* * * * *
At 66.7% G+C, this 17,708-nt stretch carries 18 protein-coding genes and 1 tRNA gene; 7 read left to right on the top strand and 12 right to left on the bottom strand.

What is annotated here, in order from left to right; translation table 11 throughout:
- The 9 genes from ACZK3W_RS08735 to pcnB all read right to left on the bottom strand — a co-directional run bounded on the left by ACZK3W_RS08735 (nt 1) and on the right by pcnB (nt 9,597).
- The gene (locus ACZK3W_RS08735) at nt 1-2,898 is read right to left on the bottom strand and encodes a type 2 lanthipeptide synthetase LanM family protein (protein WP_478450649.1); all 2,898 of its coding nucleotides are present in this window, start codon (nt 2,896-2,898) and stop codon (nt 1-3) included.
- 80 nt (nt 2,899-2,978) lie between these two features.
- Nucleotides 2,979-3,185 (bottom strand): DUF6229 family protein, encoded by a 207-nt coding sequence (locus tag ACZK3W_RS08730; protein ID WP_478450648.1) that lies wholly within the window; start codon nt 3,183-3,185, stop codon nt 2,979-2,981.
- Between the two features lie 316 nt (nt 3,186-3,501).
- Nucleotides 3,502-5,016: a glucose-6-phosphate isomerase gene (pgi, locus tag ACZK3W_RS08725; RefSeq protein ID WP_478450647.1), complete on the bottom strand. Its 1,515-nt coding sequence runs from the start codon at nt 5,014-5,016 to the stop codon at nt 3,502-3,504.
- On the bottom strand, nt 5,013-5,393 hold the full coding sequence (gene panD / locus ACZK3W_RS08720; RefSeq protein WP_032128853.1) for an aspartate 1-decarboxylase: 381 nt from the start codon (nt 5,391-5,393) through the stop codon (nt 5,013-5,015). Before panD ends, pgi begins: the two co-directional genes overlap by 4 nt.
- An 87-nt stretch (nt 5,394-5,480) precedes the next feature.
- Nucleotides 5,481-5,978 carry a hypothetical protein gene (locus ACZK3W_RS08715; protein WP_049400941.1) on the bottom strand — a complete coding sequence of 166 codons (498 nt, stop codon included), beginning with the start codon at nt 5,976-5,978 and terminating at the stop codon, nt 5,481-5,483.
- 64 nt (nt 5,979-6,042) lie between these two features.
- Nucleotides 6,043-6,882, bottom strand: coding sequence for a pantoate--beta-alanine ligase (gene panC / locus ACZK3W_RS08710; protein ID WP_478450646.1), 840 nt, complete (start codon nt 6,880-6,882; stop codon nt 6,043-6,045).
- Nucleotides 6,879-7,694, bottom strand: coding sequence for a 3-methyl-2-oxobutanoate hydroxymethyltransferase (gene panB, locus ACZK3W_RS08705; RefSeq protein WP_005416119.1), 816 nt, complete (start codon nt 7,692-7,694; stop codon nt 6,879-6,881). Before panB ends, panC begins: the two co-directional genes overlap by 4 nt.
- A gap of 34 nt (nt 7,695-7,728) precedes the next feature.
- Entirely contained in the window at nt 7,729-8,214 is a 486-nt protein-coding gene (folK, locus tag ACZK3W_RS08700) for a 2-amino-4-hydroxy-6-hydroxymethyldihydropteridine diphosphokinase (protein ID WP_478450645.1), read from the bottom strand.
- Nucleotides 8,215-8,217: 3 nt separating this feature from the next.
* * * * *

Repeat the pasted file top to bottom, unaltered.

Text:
At 66.7% G+C, this 17,708-nt stretch carries 18 protein-coding genes and 1 tRNA gene; 7 read left to right on the top strand and 12 right to left on the bottom strand.

What is annotated here, in order from left to right; translation table 11 throughout:
- The 9 genes from ACZK3W_RS08735 to pcnB all read right to left on the bottom strand — a co-directional run bounded on the left by ACZK3W_RS08735 (nt 1) and on the right by pcnB (nt 9,597).
- The gene (locus ACZK3W_RS08735) at nt 1-2,898 is read right to left on the bottom strand and encodes a type 2 lanthipeptide synthetase LanM family protein (protein WP_478450649.1); all 2,898 of its coding nucleotides are present in this window, start codon (nt 2,896-2,898) and stop codon (nt 1-3) included.
- 80 nt (nt 2,899-2,978) lie between these two features.
- Nucleotides 2,979-3,185 (bottom strand): DUF6229 family protein, encoded by a 207-nt coding sequence (locus tag ACZK3W_RS08730; protein ID WP_478450648.1) that lies wholly within the window; start codon nt 3,183-3,185, stop codon nt 2,979-2,981.
- Between the two features lie 316 nt (nt 3,186-3,501).
- Nucleotides 3,502-5,016: a glucose-6-phosphate isomerase gene (pgi, locus tag ACZK3W_RS08725; RefSeq protein ID WP_478450647.1), complete on the bottom strand. Its 1,515-nt coding sequence runs from the start codon at nt 5,014-5,016 to the stop codon at nt 3,502-3,504.
- On the bottom strand, nt 5,013-5,393 hold the full coding sequence (gene panD / locus ACZK3W_RS08720; RefSeq protein WP_032128853.1) for an aspartate 1-decarboxylase: 381 nt from the start codon (nt 5,391-5,393) through the stop codon (nt 5,013-5,015). Before panD ends, pgi begins: the two co-directional genes overlap by 4 nt.
- An 87-nt stretch (nt 5,394-5,480) precedes the next feature.
- Nucleotides 5,481-5,978 carry a hypothetical protein gene (locus ACZK3W_RS08715; protein WP_049400941.1) on the bottom strand — a complete coding sequence of 166 codons (498 nt, stop codon included), beginning with the start codon at nt 5,976-5,978 and terminating at the stop codon, nt 5,481-5,483.
- 64 nt (nt 5,979-6,042) lie between these two features.
- Nucleotides 6,043-6,882, bottom strand: coding sequence for a pantoate--beta-alanine ligase (gene panC / locus ACZK3W_RS08710; protein ID WP_478450646.1), 840 nt, complete (start codon nt 6,880-6,882; stop codon nt 6,043-6,045).
- Nucleotides 6,879-7,694, bottom strand: coding sequence for a 3-methyl-2-oxobutanoate hydroxymethyltransferase (gene panB, locus ACZK3W_RS08705; RefSeq protein WP_005416119.1), 816 nt, complete (start codon nt 7,692-7,694; stop codon nt 6,879-6,881). Before panB ends, panC begins: the two co-directional genes overlap by 4 nt.
- A gap of 34 nt (nt 7,695-7,728) precedes the next feature.
- Entirely contained in the window at nt 7,729-8,214 is a 486-nt protein-coding gene (folK, locus tag ACZK3W_RS08700) for a 2-amino-4-hydroxy-6-hydroxymethyldihydropteridine diphosphokinase (protein ID WP_478450645.1), read from the bottom strand.
- Nucleotides 8,215-8,217: 3 nt separating this feature from the next.